Budget 2016 – Winners and Losers

Tuesday 3rd May saw Scott Morrison hand down his first Budget. It was a much awaited budget due to it being an election year. I was very excited about the budget. It was my version of Christmas Day! Mainly because I’m a nerd, but also because this years budget has been long discussed. Talk of Tax Reform, major changes to Superannuation, and the removal of negative gearing has dominated political chatter. None of this was in the budget. I fully expect many more announcements to be made between now and election day on 2nd July. It’s already started with the election campaign in full swing. I have heard talk of taxes, super, bulk billing, negative gearing, tax reform and so much more – it’s all too much! It’s important to note here that whilst many of the announcements made during the budget will come into effect, they may take some time to be passed by senate, and some not at all. Sometimes its all talk, and we will hear a fair bit of talk during the election. So my advice – check with your accountant if you are concerned about an announcement. Does it affect you and your situation? It never hurts to ask.  Here’s my winners and losers from the budget. Winners;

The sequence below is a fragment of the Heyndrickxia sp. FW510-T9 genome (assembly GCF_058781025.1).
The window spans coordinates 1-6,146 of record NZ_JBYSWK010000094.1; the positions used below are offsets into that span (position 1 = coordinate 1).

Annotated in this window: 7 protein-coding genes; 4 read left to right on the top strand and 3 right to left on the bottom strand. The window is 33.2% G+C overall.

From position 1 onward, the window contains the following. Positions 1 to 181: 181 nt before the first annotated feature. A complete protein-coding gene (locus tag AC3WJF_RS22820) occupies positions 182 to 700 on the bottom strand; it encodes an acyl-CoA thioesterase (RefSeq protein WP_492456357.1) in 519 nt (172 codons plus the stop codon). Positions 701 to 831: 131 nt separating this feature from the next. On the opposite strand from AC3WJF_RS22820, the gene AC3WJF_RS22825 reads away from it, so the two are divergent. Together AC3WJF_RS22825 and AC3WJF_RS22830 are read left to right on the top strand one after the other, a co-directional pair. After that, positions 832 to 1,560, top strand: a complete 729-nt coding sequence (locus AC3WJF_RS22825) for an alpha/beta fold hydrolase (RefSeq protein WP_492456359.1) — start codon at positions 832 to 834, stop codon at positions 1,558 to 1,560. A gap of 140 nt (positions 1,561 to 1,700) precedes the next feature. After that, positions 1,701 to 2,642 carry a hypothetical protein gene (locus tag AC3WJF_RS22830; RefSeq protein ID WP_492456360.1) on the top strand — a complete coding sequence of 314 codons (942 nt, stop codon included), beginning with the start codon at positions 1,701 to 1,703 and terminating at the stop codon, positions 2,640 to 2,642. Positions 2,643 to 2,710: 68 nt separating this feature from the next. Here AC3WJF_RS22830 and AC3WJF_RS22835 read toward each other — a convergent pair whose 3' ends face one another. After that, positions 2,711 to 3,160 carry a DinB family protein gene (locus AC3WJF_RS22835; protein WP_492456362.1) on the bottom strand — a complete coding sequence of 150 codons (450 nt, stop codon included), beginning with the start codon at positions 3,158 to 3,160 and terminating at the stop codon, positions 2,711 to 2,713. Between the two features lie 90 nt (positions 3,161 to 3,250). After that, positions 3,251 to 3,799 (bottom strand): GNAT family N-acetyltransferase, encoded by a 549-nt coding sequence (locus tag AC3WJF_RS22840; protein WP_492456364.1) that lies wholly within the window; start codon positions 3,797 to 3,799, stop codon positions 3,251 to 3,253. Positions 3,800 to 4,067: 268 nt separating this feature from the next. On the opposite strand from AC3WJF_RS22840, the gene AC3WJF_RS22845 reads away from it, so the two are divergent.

• Small Business owners – tax cuts are proposed for companies, and unincorporated businesses like partnerships and sole traders. These tax cuts will increase over the next 10 years.
  • Individuals earning over $80,000 receive a tax cut due to the threshold being moved from $80,000 to $87,000. Proposed to start 1 July 2016.
  • Australian Taxation Office – will received more funding for tax avoidance activities.
  • Financial Advisers – due to the number of superannuation changes more people will need financial advice to understand their retirement needs and how to achieve it.


  • Low income earners – no tax cuts or offsets directed to you.
  • Smokers – Tobacco excise to increase.
  • Transition to retirement pension holders – removal of tax exemption to earnings of assets supporting TTR’s limited the tax effectiveness of this situation.
  • Individuals working towards their retirement – limits on super contributions put more pressure on the aging population.
  • Multinational companies – tax increase to multinational companies.
  • Tax Agents – more funding to the ATO generally means more pressure on Tax Agents to get taxpayers to lodge returns and pay debt.

If in doubt talk to your accountant, we love talking all things budget –  so call me!  Please note that this is general information and your circumstances have not been considered. Opinions published here are my personal view and not to be relied on.